Epidemiology of Psoriasis in Portugal: A Population-Based Study
Keywords:Arthritis, Psoriatic/epidemiology, Portugal, Psoriasis/epidemiology, Surveys and Questionnaires
Introduction: Psoriasis is a common, chronic, and inflammatory skin disorder with a high personal, social and economic burden and important implications for healthcare systems. The aim of this study was to provide an epidemiological characterization of individuals with psoriasis in Portugal.
Material and Methods: A large observational, cross-sectional, nationwide, population-based survey study developed by the Portuguese Psoriasis Group of the Portuguese Society of Dermatology and Venereology (GPP-SPDV). A structured questionnaire was designed and applied by experienced interviewers to a random, representative sample of Portuguese individuals with psoriasis and/or psoriatic arthritis. Patients were considered to have psoriasis if they replied positively to one of the following questions: “Does any physician have ever diagnosed you with psoriasis?” or “Do you have a skin disorder characterized by scaling, reddish skin lesions located in the elbows/knees/scalp?”.
Results: A total of 6381 individuals were interviewed, of which 283 met the criteria for psoriasis, corresponding to a prevalence rate of 4.4% (95% CI 3.95 – 4.98). Out of the participants that met psoriasis criteria, 24% had suggestive signs/symptoms but did not have a clinical diagnosis established and were not being monitored by a physician. Although more than 70% of participants had active disease (scaling, erythema, or pruritus) and one third had joint symptoms, only 12% were on systemic treatment. Fifty percent of participants with psoriasis (n = 139) had relevant comorbidities (most frequently depression/anxiety and cardiometabolic diseases). Sixteen percent of participants with psoriasis (n = 46) reported that psoriasis interfered with their daily activities (median impact of 5 in a 0 – 10 scale) and 12% mentioned the disease had an impact in their sexual life (median impact of 5 in a 0 – 10 scale).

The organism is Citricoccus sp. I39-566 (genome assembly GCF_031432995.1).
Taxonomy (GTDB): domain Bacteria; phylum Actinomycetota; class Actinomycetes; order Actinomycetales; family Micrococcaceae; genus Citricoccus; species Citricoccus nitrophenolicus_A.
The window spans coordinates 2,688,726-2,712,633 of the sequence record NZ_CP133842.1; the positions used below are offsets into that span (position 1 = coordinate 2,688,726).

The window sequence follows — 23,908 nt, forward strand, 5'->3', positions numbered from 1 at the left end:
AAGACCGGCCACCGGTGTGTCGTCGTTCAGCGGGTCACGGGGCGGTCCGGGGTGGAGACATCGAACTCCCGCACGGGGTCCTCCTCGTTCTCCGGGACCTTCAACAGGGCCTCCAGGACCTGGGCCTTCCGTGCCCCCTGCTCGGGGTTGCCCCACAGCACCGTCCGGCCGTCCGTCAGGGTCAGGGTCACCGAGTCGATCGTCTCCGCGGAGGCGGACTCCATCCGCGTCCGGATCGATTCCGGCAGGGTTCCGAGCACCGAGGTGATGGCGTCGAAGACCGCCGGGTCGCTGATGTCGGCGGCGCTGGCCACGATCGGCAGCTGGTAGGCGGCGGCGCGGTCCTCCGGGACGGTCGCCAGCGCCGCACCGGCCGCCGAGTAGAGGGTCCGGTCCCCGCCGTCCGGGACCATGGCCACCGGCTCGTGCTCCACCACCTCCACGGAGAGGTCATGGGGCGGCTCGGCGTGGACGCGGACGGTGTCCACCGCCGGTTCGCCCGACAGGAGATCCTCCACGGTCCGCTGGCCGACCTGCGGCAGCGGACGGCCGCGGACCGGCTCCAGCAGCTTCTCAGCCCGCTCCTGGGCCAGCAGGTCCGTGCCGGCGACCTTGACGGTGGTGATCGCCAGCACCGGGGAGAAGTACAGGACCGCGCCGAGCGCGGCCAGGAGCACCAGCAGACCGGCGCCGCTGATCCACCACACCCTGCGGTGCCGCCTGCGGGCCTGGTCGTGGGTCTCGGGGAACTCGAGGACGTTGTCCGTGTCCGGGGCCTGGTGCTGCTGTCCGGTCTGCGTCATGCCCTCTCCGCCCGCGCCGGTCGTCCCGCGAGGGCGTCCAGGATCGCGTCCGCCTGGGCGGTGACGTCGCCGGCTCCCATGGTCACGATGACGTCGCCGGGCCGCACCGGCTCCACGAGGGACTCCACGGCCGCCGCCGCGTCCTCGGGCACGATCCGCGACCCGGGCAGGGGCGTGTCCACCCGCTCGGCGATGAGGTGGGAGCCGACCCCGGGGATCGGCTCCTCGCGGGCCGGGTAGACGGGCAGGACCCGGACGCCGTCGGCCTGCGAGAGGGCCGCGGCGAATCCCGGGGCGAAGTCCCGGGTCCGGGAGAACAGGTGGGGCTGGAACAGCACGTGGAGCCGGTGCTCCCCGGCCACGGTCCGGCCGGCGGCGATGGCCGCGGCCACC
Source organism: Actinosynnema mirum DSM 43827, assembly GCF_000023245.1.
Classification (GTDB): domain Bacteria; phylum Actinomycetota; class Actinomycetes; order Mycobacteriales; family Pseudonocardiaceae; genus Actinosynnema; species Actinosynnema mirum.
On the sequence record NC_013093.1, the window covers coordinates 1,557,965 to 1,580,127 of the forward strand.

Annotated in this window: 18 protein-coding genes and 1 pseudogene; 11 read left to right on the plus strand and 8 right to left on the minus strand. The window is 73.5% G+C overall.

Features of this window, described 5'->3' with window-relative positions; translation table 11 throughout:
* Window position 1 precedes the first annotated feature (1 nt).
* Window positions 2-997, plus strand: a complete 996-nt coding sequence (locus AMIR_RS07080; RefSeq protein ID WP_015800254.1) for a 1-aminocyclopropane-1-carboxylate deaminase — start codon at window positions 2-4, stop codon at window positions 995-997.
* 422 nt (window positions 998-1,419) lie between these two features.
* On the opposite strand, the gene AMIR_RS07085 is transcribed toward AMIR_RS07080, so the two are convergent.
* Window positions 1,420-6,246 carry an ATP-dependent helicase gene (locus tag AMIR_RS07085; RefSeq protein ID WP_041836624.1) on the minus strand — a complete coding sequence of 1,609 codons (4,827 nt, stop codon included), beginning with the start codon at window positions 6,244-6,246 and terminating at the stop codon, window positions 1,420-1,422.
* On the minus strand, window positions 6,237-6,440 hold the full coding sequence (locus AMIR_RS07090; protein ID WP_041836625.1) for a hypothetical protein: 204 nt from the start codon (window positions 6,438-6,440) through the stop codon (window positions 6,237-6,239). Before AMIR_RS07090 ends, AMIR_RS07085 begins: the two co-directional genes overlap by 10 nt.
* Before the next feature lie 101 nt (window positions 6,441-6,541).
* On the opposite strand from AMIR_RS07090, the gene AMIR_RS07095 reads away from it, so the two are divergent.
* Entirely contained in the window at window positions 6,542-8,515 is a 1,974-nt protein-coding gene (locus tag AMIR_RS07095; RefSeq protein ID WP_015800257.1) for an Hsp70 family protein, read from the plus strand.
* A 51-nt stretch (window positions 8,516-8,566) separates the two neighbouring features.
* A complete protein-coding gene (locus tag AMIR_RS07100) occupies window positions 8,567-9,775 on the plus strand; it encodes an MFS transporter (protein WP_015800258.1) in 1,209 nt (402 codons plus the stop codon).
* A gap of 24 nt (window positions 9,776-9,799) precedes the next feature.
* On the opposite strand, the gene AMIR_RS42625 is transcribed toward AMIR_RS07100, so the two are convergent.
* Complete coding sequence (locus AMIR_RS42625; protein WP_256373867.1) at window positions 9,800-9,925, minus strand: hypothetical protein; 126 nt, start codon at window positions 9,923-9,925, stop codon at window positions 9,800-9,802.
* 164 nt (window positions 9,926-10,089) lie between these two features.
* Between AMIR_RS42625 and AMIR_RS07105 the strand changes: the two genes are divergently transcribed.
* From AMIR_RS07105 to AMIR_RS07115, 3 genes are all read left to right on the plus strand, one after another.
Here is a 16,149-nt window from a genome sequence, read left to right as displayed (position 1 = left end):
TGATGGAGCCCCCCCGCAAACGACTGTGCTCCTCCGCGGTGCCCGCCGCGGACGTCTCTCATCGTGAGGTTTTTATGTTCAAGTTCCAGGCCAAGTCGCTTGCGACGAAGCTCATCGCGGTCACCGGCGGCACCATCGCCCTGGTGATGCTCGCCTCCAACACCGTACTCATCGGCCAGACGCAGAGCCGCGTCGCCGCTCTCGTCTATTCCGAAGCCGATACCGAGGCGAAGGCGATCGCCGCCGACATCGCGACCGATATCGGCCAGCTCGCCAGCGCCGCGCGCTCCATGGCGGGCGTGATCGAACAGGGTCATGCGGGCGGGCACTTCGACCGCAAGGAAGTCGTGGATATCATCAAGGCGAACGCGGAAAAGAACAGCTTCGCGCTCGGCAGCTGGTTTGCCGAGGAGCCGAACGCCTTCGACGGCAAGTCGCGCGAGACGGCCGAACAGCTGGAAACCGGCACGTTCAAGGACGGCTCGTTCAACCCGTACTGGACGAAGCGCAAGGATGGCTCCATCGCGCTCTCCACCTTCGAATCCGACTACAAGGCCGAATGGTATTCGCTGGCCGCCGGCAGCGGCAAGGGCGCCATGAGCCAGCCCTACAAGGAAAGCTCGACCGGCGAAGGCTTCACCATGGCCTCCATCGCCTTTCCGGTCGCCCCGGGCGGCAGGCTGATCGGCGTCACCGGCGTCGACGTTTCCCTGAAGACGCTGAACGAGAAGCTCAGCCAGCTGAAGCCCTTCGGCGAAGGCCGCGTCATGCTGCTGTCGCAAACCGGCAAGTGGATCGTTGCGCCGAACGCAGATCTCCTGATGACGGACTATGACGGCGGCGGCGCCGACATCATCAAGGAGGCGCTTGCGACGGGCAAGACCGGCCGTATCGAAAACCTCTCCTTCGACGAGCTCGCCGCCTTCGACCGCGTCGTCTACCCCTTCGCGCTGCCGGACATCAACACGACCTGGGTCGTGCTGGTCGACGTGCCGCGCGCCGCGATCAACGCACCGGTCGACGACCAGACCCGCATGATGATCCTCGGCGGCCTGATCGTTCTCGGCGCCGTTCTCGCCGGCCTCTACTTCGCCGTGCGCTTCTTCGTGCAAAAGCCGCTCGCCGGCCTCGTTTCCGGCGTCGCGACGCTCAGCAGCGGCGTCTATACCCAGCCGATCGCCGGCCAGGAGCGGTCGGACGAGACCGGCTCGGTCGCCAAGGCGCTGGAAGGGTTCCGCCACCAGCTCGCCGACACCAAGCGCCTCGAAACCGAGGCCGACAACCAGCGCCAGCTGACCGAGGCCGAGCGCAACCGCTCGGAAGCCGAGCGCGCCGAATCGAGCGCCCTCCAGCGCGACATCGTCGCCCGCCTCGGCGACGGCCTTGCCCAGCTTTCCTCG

Conclusion: The results of this study suggest that the prevalence rate of psoriasis is likely to be high in Portugal, and several gaps exist at different levels of healthcare delivery to these patients, from diagnosis to treatment. This study provides important data for the future planning of interventions targeting the improvement of psoriasis care in Portugal.
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